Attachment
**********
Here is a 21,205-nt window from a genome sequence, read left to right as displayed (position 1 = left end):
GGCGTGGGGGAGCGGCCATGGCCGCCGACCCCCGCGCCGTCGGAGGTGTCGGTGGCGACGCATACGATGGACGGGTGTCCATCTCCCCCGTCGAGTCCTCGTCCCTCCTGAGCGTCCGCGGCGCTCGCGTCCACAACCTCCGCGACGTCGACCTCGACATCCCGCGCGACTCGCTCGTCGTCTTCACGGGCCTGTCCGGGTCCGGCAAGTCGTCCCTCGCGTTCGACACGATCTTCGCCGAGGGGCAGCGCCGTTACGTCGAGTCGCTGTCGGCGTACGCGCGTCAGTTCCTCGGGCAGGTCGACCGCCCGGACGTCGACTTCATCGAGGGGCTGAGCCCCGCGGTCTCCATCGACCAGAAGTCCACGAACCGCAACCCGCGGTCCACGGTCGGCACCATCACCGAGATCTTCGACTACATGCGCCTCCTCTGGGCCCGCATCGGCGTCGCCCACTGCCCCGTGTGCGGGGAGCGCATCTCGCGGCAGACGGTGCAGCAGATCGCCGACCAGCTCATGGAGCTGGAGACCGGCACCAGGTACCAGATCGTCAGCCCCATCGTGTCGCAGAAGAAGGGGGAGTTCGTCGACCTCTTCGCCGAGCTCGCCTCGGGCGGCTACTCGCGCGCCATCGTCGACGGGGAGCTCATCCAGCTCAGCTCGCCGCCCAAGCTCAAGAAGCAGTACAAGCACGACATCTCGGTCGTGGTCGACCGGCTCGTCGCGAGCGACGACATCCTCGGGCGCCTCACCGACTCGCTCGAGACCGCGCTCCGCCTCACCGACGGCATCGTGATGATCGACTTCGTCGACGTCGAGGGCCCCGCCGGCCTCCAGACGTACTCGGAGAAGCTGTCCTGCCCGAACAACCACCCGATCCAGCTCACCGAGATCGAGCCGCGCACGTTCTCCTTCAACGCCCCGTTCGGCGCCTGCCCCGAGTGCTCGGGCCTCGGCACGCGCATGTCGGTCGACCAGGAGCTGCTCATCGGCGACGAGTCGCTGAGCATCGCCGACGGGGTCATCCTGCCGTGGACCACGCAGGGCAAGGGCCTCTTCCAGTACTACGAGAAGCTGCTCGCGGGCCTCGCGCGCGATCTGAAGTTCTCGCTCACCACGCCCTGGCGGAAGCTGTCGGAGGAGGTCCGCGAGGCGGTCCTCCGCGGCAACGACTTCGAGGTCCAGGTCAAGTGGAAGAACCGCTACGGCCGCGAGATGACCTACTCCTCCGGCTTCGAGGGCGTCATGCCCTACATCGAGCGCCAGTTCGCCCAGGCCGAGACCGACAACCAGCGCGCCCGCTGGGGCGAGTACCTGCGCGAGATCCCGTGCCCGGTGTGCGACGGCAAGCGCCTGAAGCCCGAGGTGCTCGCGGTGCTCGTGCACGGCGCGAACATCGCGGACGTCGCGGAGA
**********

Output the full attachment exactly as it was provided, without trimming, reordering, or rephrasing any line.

Here is a 21,205-nt window from a genome sequence, read left to right as displayed (position 1 = left end):
GGCGTGGGGGAGCGGCCATGGCCGCCGACCCCCGCGCCGTCGGAGGTGTCGGTGGCGACGCATACGATGGACGGGTGTCCATCTCCCCCGTCGAGTCCTCGTCCCTCCTGAGCGTCCGCGGCGCTCGCGTCCACAACCTCCGCGACGTCGACCTCGACATCCCGCGCGACTCGCTCGTCGTCTTCACGGGCCTGTCCGGGTCCGGCAAGTCGTCCCTCGCGTTCGACACGATCTTCGCCGAGGGGCAGCGCCGTTACGTCGAGTCGCTGTCGGCGTACGCGCGTCAGTTCCTCGGGCAGGTCGACCGCCCGGACGTCGACTTCATCGAGGGGCTGAGCCCCGCGGTCTCCATCGACCAGAAGTCCACGAACCGCAACCCGCGGTCCACGGTCGGCACCATCACCGAGATCTTCGACTACATGCGCCTCCTCTGGGCCCGCATCGGCGTCGCCCACTGCCCCGTGTGCGGGGAGCGCATCTCGCGGCAGACGGTGCAGCAGATCGCCGACCAGCTCATGGAGCTGGAGACCGGCACCAGGTACCAGATCGTCAGCCCCATCGTGTCGCAGAAGAAGGGGGAGTTCGTCGACCTCTTCGCCGAGCTCGCCTCGGGCGGCTACTCGCGCGCCATCGTCGACGGGGAGCTCATCCAGCTCAGCTCGCCGCCCAAGCTCAAGAAGCAGTACAAGCACGACATCTCGGTCGTGGTCGACCGGCTCGTCGCGAGCGACGACATCCTCGGGCGCCTCACCGACTCGCTCGAGACCGCGCTCCGCCTCACCGACGGCATCGTGATGATCGACTTCGTCGACGTCGAGGGCCCCGCCGGCCTCCAGACGTACTCGGAGAAGCTGTCCTGCCCGAACAACCACCCGATCCAGCTCACCGAGATCGAGCCGCGCACGTTCTCCTTCAACGCCCCGTTCGGCGCCTGCCCCGAGTGCTCGGGCCTCGGCACGCGCATGTCGGTCGACCAGGAGCTGCTCATCGGCGACGAGTCGCTGAGCATCGCCGACGGGGTCATCCTGCCGTGGACCACGCAGGGCAAGGGCCTCTTCCAGTACTACGAGAAGCTGCTCGCGGGCCTCGCGCGCGATCTGAAGTTCTCGCTCACCACGCCCTGGCGGAAGCTGTCGGAGGAGGTCCGCGAGGCGGTCCTCCGCGGCAACGACTTCGAGGTCCAGGTCAAGTGGAAGAACCGCTACGGCCGCGAGATGACCTACTCCTCCGGCTTCGAGGGCGTCATGCCCTACATCGAGCGCCAGTTCGCCCAGGCCGAGACCGACAACCAGCGCGCCCGCTGGGGCGAGTACCTGCGCGAGATCCCGTGCCCGGTGTGCGACGGCAAGCGCCTGAAGCCCGAGGTGCTCGCGGTGCTCGTGCACGGCGCGAACATCGCGGACGTCGCGGAGA